“Birthday Girl” was fairly entertaining and provided a nice look at a supporting character (this time, Aunt May) and I wouldn’t mind more stories like this.

Finally, the Venom reprint was exactly what a reprint should be. I’ve found that reprints often only have a little to do with the story they are associated with. But the origin of Venom looks to be very relevant in the upcoming New Ways to Die! Keep up the good work! (Though I’d really appreciate if you’d reprint issues that aren’t from Amazing Spider-Man, since I’ve read every issue – yes, all of them – but I’ve read next to nothing of Spectacular or Web of).

I realize this is a long letter to be marked “Okay to Print,” so if you do print it, feel free to cut out portions that you think are unnecessary (just leave in my request for more Mr. and Mrs.!) One final note, I notice on your closing page you said, “Seeya in November!” but the next issue of Family comes out in October. Surely you meant you’d see us in November, when some great issues of regular Amazing Spider-Man come out, right? (Do I get a No-Prize now? 😉 )

-M. Staples aka LOTRKing
P.S. If you print this, it would be insanely awesome if you include the address for my comic book review blog: http://LOTRKing.wordpress.com

Review of Amazing Spider-Man 567 (4 stars) August 12, 2008

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Overall rating: 4 out of 5 stars

Let’s get the big stuff out of the way first. SPOILER WARNING: the new Kraven is … *drumroll* … the original Kraven’s daughter. Mehh, nothing too surprising, and it makes perfect sense. The only thing I want to know, didn’t the son of Kraven make more than one appearance? Whatever happened to him, and does he have the same mother as this new Kraven? In the mail page, Steve Wacker promises that we will get an answer eventually (I sure hope so!) and we are promised that this arc will have big ramifications later. If nothing else, the Braintrust does a remarkably good job at letting a story build up for a long time. I can think of at least four or five running plot threads that could lead into an entire storyarc, and probably will eventually. This, of course, is exactly how a good Spider-Man run should be (see the 70s and 80s for examples). Did I just compliment Brand New Day? Maybe. But I still want the marriage back.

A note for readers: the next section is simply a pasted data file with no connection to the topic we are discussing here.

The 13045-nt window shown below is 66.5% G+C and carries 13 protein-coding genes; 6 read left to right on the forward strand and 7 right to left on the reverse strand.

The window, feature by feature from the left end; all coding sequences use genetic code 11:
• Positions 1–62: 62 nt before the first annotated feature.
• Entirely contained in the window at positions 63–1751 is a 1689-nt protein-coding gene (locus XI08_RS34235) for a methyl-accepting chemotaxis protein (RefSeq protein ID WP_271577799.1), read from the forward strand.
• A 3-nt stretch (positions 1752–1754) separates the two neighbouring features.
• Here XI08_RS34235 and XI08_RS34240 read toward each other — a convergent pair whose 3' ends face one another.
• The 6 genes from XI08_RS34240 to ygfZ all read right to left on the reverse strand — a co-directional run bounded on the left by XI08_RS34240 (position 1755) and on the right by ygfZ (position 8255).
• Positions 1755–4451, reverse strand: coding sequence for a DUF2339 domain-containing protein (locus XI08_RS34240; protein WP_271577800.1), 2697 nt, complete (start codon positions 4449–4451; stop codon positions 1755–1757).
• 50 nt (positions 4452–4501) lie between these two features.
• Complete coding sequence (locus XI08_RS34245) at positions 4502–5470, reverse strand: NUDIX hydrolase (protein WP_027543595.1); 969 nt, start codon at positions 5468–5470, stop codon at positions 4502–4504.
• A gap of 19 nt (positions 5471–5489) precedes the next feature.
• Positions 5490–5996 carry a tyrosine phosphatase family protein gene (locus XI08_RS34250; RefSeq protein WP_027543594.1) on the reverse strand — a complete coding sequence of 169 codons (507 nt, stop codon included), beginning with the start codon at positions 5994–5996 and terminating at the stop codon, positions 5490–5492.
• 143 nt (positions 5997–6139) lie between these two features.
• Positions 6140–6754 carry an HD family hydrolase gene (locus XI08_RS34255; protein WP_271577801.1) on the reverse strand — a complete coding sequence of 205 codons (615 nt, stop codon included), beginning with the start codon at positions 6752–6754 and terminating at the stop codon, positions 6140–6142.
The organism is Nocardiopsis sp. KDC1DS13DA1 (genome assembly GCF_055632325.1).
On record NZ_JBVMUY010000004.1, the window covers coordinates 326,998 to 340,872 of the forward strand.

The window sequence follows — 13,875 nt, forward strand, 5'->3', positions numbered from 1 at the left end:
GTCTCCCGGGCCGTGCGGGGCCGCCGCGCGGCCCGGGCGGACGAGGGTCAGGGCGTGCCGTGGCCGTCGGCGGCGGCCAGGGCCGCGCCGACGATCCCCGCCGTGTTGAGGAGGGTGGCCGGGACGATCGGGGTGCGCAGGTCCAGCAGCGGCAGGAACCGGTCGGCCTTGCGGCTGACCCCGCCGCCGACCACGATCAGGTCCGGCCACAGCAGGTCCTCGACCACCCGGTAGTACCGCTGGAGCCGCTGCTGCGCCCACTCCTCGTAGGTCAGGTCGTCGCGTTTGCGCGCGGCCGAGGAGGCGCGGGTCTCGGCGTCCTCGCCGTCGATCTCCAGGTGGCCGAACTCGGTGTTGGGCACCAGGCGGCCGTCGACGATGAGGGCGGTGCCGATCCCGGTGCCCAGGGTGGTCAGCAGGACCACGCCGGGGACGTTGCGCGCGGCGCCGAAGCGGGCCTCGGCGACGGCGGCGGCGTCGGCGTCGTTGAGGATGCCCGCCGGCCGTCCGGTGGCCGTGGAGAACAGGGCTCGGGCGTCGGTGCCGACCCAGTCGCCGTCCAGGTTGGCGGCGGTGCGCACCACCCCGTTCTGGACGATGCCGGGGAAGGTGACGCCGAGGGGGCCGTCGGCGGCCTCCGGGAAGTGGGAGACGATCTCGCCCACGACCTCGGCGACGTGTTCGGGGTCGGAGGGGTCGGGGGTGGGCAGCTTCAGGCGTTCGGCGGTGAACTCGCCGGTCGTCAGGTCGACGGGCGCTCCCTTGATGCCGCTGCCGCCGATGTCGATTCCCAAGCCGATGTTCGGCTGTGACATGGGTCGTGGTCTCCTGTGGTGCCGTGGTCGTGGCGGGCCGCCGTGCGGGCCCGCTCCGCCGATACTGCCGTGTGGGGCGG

The other disappointment of this issue came after Spidey rescued Vin and later attempted to explain why there was a Spider-Man costume in Vin’s apartment. He said he planted such costumes as decoys to lead people off the trail of his secret identity when people came to close to the truth. Sure, Vin may not have suspicions about Pete anymore, but couldn’t he have thought of a much better solution to the problem? I mean, Vin already hates him, did he have to go and make Spider-Man look like a total scumbag? I dunno, this part just bothers me since it seemed like a rather drastic method to secure one’s secret identity.

Despite these complaints, most of the issue was thoroughly enjoyable. Vermin finally seems like an interesting character again. Guggenheim shows his mastery of providing dialogue for an extended fight scene. And Phil Jimenez is a genius. In my eyes, Jimenez is the definitive Spider-Man artist. I can’t describe what makes him so good, but every time I see him draw Spider-Man, it brings a smile to my face. Marvel needs to utilize him as much as possible. This arc has definitely been the best so far since the reboot, even if the ending was somewhat of a let down. Still, having said that, I’m eagerly awaiting the New Ways to Die that next week will bring!


Flashback: Review of Amazing Spider-Man 222 (November 1981) August 4, 2008

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I’m going to try to not make today’s review short, but it’ll be hard, seeing as how there is not much to say about Amazing Spider-Man 222. It feels a lot like (and probably was) just a filler issue. It opens with Spider-Man stopping a mink fur heist by a normal band of burglars. From here it moves to introducing Speed Demon (his first appearance under that name, but before he was called “The Whizzer.” Yeah, the name change was a very good thing.) He is just another “Flash” rip-off, only this time a villain. (Seriously, how many supertypes that can only run really fast can there be? That has got to be one of the most generic superpowers.)